Coffman Commentaries on the Old and New TestamentJohn 7
John 7-10 record the great controversy that raged around the name of Jesus during the last six months of his ministry. It was October, at the beginning of this chapter, a full six months having elapsed since the tremendous events of chapter 6; and, during that intervening period, the Lord had continued his work in Galilee, beyond the reach of his enemies in Jerusalem. The synoptics reveal that in this same interim, the Lord had repeatedly schooled his disciples concerning the approaching Passion and his resurrection. Peter had confessed him (Matthew 16:13f); he had fed another great multitude (Mark 9:1-9); and the transfiguration had been witnessed by the inner circle of the Twelve (Luke 9:28f). It was time to face eventualities in the capital city, the account of which events comprises the rest of John. A short break would again occur (John 10:4-42) at the end of this section of controversy, in which the Lord briefly withdrew to await the final Passover.
This chapter relates the events related to the feast of tabernacles in October, prior to the Passover in April at which Jesus was crucified. The rapids begin to roar in this chapter; the rising storm of hatred against the Lord would not diminish until a cross arose upon Golgotha. The marvelous value of this section (John 7-10) is in the surgical manner of John's exposing all the complex elements leading up to the crucifixion. Jesus never allowed others to signal the time of his actions; and just as he rejected the suggestion of his mother at Cana (John 2:4), he here rejected the suggestion of his brothers regarding attendance of the feast, attending not all of it, but the last half of it (John 7:1-13). He defended himself against a charge of sabbath-breaking (John 7:14-24); a feeble attempt to arrest him failed (John 7:25-36); he spoke of the living water (John 7:37-44); and Nicodemus spoke a word in his defense (John 7:45-52).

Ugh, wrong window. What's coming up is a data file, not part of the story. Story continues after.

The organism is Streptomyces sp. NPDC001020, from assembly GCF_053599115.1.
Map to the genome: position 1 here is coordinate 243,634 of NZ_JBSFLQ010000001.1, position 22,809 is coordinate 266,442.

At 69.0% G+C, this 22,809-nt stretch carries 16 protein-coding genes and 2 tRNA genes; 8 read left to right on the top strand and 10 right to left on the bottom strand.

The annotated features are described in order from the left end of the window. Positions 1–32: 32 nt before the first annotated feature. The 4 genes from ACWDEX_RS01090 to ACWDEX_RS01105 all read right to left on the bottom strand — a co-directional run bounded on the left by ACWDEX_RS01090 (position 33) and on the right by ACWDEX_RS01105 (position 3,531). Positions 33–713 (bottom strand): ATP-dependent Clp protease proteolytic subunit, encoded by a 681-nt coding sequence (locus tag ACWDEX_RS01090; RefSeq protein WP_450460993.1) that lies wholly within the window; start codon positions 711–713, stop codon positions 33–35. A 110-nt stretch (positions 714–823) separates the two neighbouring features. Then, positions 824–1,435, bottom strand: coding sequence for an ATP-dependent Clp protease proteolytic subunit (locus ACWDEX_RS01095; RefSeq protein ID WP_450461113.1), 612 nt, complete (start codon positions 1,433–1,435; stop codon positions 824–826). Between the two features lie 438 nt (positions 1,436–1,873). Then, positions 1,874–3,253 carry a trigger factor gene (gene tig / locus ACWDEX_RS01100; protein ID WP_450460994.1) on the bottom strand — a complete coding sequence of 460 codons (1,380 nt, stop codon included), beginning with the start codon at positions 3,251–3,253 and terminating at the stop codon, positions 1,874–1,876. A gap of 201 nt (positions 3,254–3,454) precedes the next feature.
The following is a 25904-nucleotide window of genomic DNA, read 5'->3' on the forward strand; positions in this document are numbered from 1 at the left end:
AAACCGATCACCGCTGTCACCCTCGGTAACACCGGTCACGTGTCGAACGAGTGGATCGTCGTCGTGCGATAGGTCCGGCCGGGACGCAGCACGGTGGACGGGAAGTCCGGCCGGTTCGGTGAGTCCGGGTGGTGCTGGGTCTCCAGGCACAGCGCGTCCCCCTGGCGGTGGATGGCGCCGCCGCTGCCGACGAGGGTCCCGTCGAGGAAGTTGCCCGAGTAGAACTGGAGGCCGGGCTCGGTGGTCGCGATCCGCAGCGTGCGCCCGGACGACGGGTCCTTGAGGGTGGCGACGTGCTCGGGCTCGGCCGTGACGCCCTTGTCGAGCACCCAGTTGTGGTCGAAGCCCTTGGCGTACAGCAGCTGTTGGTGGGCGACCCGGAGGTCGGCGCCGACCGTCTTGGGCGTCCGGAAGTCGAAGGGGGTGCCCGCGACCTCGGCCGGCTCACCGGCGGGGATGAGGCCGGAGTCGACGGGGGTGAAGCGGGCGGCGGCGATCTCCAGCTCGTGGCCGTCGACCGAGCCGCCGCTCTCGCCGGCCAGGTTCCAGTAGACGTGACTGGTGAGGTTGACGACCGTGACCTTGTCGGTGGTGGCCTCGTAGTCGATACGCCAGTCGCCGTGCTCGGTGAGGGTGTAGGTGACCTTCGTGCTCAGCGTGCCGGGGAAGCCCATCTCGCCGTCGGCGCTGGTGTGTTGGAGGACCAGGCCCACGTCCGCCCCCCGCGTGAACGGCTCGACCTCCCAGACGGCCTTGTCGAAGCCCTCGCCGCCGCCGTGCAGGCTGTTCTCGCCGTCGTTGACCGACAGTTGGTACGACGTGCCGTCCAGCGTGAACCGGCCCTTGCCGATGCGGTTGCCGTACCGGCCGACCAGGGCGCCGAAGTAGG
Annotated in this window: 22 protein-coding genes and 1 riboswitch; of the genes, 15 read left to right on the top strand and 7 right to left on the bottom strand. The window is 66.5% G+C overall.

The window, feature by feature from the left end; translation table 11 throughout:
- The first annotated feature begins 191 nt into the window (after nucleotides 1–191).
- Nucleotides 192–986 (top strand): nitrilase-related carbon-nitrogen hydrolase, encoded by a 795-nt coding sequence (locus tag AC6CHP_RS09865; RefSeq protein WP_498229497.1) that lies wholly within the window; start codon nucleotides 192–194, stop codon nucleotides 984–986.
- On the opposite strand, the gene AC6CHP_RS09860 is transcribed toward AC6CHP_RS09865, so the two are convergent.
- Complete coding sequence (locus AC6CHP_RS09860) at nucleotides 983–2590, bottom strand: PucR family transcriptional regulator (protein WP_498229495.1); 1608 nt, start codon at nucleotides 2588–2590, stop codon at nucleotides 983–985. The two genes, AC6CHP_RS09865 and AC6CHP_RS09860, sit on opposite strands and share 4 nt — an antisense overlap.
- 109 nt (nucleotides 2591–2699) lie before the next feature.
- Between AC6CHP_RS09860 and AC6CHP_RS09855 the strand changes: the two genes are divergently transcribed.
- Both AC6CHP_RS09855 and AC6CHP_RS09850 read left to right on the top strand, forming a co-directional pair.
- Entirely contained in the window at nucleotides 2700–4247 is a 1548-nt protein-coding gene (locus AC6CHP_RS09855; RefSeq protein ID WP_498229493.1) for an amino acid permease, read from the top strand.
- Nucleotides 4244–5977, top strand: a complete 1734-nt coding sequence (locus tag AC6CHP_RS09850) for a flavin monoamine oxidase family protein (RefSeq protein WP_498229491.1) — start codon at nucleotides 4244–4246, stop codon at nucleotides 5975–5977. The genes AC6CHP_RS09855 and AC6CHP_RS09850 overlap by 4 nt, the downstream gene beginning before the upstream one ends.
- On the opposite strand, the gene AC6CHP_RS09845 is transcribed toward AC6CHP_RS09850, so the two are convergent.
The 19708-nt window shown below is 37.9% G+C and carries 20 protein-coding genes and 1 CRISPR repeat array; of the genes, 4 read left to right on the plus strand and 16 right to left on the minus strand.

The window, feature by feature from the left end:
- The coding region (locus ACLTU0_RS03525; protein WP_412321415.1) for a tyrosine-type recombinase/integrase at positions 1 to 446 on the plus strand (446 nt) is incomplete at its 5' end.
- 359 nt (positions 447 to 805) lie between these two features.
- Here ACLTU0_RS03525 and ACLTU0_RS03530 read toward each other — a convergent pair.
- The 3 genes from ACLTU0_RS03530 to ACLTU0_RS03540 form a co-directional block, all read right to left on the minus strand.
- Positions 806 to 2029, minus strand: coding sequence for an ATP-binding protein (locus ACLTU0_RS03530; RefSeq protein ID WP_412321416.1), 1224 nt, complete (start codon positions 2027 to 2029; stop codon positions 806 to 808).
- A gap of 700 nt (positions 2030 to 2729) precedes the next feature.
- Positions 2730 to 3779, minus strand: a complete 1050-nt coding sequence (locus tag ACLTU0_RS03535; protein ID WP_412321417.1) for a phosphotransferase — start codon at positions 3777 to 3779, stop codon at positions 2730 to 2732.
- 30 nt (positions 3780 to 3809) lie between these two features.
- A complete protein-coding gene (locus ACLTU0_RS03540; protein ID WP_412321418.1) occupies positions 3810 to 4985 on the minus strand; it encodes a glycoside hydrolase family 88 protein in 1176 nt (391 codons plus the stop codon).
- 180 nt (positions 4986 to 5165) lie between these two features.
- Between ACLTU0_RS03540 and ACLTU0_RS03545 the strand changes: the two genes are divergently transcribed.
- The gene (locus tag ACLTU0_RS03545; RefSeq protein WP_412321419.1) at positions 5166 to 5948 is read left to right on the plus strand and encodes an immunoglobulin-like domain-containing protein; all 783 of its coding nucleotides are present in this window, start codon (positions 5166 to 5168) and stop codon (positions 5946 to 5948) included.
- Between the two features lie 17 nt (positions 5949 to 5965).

And after these things Jesus walked in Galilee; for he would not walk in Judaea, because the Jews sought to kill him.
See under chapter heading above. The plot to kill Jesus had been in existence about eighteen months already (John 5:18).
Now the feast of the Jews, the feast of tabernacles, was at hand.
This feast was the equivalent of a harvest festival, "tabernacles" referring to booths, or arbors made of tree branches, in which the people camped out in commemoration of the wilderness sojourn of Israel (Leviticus 23:34-36). It occurred in October, indicating that John here passed over a full six months of Jesus' Galilean ministry.
His brethren therefore said unto him, Depart hence, and go into Judaea, that thy disciples also may behold thy works which thou doest.
His brethren ...
contrasting with "disciples," compels the understanding of this in the ordinary sense of his human brothers: James, Joseph, Simon, and Judas (Matthew 13:55), who were, in all probability, additional sons of Mary and Joseph (See my Commentary on Matthew, Matthew 13:55-56). His brothers at this time did not believe in him (John 7:5), having a carnal view of his work. They said, in effect., "Get on down to Jerusalem and perform some more miracles to encourage the people down there who believe in you."
Verses 4, 5
For no man doeth anything in secret, and himself seeketh to be known openly. If thou doest these things, manifest thyself to the world. For even his brethren did not believe on him.
For no man doeth anything in secret ...
was their way of saying that Jesus was merely wasting his time in Galilee. If he wanted recognition, in their view, Jerusalem was the place to get it.
If thou doest, these things ...
shows that they did not believe in him and recalls Satan's words (Matthew 4:3).
Jesus therefore said unto them, My time is not yet come; but your time is always ready.